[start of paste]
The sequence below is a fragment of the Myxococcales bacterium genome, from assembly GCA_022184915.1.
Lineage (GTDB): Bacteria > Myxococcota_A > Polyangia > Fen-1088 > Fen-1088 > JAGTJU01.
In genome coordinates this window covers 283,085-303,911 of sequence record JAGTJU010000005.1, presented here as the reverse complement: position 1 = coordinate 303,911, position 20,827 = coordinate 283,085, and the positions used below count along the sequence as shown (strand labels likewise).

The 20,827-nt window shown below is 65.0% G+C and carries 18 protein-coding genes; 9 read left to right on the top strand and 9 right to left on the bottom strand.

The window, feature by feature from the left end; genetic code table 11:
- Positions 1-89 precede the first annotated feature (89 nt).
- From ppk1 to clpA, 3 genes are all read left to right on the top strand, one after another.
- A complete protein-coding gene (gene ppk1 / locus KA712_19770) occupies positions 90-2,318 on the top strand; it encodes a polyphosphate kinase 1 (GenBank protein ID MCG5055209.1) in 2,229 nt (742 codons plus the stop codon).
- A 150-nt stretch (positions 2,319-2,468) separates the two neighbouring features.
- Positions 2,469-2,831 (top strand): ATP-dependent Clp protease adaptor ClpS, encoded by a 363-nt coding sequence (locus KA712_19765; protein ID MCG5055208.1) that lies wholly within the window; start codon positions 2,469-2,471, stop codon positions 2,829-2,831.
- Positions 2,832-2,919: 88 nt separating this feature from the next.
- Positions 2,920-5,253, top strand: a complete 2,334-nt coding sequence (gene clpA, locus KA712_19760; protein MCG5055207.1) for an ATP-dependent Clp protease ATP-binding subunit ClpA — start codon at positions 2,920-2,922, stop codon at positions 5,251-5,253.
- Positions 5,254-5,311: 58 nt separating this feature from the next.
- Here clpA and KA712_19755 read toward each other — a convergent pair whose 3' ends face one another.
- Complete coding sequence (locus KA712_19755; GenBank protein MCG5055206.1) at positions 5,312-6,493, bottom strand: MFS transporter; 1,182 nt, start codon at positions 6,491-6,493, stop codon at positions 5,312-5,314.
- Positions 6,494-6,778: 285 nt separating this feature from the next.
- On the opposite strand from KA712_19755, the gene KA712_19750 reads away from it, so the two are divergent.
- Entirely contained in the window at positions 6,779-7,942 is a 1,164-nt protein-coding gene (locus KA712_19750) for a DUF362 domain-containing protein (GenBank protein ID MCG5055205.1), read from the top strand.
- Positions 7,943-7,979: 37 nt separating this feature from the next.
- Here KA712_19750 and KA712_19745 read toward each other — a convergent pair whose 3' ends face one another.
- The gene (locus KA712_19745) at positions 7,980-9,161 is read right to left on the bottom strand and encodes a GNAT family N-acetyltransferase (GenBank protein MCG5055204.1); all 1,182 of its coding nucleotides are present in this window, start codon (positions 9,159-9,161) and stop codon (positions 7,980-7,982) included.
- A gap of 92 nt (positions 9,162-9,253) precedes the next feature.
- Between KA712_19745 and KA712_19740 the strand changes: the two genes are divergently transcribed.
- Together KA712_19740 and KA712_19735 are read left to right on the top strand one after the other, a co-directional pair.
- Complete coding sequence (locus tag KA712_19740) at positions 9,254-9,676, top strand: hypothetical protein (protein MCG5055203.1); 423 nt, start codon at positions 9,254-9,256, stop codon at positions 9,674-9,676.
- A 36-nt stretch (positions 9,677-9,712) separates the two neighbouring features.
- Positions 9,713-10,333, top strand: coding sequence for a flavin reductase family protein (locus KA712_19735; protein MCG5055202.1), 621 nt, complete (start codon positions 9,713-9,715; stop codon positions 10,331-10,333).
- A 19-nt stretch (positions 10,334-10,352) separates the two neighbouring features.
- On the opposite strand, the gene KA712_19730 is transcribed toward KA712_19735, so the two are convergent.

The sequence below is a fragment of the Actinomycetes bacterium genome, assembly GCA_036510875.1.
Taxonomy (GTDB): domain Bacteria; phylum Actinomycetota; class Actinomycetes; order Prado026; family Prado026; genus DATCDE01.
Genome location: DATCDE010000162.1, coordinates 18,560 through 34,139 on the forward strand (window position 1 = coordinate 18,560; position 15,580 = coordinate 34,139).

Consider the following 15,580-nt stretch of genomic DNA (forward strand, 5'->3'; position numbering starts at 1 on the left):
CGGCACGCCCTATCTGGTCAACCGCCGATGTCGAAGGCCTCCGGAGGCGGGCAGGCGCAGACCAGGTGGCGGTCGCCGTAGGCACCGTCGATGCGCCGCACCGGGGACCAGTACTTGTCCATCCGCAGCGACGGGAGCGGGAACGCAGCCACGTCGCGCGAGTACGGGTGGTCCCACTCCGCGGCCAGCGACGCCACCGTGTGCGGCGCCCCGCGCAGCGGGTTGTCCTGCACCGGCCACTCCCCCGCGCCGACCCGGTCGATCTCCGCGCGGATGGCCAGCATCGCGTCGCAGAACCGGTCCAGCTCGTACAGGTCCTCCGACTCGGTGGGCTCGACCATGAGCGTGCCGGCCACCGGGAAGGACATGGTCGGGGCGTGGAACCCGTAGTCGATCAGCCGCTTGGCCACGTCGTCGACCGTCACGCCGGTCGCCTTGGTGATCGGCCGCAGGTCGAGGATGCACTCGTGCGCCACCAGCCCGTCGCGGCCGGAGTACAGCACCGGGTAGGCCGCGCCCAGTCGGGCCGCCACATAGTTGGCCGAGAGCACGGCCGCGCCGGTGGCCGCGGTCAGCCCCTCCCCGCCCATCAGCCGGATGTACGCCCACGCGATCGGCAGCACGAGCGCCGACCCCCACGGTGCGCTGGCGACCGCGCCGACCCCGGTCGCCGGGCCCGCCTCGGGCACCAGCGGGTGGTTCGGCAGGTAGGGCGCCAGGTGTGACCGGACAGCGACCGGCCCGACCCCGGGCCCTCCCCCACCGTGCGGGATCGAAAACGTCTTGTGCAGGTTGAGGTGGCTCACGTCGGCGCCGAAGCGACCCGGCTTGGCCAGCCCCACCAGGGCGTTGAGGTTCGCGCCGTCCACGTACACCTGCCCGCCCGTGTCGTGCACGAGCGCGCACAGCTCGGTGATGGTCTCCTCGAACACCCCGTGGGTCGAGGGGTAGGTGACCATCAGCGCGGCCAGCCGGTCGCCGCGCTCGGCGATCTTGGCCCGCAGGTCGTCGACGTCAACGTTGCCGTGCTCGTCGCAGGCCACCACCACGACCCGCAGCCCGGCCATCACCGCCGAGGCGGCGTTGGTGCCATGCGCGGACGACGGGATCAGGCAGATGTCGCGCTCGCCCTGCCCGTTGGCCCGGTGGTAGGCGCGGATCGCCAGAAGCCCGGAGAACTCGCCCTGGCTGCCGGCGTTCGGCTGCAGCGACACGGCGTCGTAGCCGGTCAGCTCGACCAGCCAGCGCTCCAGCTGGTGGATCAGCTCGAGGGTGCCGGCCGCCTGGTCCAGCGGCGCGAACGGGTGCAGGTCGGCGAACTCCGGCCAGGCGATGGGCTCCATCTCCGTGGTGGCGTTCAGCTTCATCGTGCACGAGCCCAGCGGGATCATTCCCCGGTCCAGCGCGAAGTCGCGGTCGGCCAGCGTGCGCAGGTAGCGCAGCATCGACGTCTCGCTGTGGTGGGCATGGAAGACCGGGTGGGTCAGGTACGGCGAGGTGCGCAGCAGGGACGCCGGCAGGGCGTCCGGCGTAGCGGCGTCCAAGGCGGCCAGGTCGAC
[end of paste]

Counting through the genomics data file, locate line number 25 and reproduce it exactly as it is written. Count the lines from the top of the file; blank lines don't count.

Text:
- Complete coding sequence (locus tag KA712_19740) at positions 9,254-9,676, top strand: hypothetical protein (protein MCG5055203.1); 423 nt, start codon at positions 9,254-9,256, stop codon at positions 9,674-9,676.